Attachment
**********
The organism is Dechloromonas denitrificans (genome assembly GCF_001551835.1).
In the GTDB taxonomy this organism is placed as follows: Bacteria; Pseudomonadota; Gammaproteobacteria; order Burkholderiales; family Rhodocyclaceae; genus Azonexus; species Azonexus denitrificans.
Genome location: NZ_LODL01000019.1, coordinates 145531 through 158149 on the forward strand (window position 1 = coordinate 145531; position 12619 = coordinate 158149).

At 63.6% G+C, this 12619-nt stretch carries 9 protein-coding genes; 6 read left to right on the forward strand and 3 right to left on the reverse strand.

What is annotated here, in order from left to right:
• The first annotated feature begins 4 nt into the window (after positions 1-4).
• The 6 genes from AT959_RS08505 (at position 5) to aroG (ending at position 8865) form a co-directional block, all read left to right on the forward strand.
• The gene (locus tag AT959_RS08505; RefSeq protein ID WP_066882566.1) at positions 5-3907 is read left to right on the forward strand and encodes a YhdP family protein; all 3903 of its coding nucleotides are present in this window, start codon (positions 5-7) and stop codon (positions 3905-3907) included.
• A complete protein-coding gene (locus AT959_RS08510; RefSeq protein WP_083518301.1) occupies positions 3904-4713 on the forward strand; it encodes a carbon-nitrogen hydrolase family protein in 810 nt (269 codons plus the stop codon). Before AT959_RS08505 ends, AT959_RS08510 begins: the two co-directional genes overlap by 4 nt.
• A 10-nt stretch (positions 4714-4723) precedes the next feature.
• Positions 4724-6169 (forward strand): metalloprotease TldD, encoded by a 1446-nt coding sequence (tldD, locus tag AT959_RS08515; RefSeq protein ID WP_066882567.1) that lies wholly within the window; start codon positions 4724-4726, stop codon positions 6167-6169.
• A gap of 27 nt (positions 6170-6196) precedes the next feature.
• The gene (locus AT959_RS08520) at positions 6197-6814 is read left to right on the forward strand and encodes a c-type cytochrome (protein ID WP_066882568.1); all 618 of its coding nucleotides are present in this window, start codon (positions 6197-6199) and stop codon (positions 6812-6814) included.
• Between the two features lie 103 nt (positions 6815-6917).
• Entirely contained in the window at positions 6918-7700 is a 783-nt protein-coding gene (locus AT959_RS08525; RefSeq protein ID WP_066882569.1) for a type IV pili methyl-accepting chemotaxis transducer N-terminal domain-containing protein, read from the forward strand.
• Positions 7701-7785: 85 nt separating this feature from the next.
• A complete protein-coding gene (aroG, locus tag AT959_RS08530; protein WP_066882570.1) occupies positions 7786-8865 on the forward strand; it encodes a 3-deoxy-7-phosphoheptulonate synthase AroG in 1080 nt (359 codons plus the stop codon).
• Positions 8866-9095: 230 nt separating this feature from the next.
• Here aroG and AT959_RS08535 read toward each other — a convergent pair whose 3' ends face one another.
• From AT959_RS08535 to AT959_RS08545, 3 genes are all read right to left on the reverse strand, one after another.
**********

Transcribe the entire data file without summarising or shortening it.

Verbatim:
The organism is Dechloromonas denitrificans (genome assembly GCF_001551835.1).
In the GTDB taxonomy this organism is placed as follows: Bacteria; Pseudomonadota; Gammaproteobacteria; order Burkholderiales; family Rhodocyclaceae; genus Azonexus; species Azonexus denitrificans.
Genome location: NZ_LODL01000019.1, coordinates 145531 through 158149 on the forward strand (window position 1 = coordinate 145531; position 12619 = coordinate 158149).

At 63.6% G+C, this 12619-nt stretch carries 9 protein-coding genes; 6 read left to right on the forward strand and 3 right to left on the reverse strand.

What is annotated here, in order from left to right:
• The first annotated feature begins 4 nt into the window (after positions 1-4).
• The 6 genes from AT959_RS08505 (at position 5) to aroG (ending at position 8865) form a co-directional block, all read left to right on the forward strand.
• The gene (locus tag AT959_RS08505; RefSeq protein ID WP_066882566.1) at positions 5-3907 is read left to right on the forward strand and encodes a YhdP family protein; all 3903 of its coding nucleotides are present in this window, start codon (positions 5-7) and stop codon (positions 3905-3907) included.
• A complete protein-coding gene (locus AT959_RS08510; RefSeq protein WP_083518301.1) occupies positions 3904-4713 on the forward strand; it encodes a carbon-nitrogen hydrolase family protein in 810 nt (269 codons plus the stop codon). Before AT959_RS08505 ends, AT959_RS08510 begins: the two co-directional genes overlap by 4 nt.
• A 10-nt stretch (positions 4714-4723) precedes the next feature.
• Positions 4724-6169 (forward strand): metalloprotease TldD, encoded by a 1446-nt coding sequence (tldD, locus tag AT959_RS08515; RefSeq protein ID WP_066882567.1) that lies wholly within the window; start codon positions 4724-4726, stop codon positions 6167-6169.
• A gap of 27 nt (positions 6170-6196) precedes the next feature.
• The gene (locus AT959_RS08520) at positions 6197-6814 is read left to right on the forward strand and encodes a c-type cytochrome (protein ID WP_066882568.1); all 618 of its coding nucleotides are present in this window, start codon (positions 6197-6199) and stop codon (positions 6812-6814) included.
• Between the two features lie 103 nt (positions 6815-6917).
• Entirely contained in the window at positions 6918-7700 is a 783-nt protein-coding gene (locus AT959_RS08525; RefSeq protein ID WP_066882569.1) for a type IV pili methyl-accepting chemotaxis transducer N-terminal domain-containing protein, read from the forward strand.
• Positions 7701-7785: 85 nt separating this feature from the next.
• A complete protein-coding gene (aroG, locus tag AT959_RS08530; protein WP_066882570.1) occupies positions 7786-8865 on the forward strand; it encodes a 3-deoxy-7-phosphoheptulonate synthase AroG in 1080 nt (359 codons plus the stop codon).
• Positions 8866-9095: 230 nt separating this feature from the next.
• Here aroG and AT959_RS08535 read toward each other — a convergent pair whose 3' ends face one another.
• From AT959_RS08535 to AT959_RS08545, 3 genes are all read right to left on the reverse strand, one after another.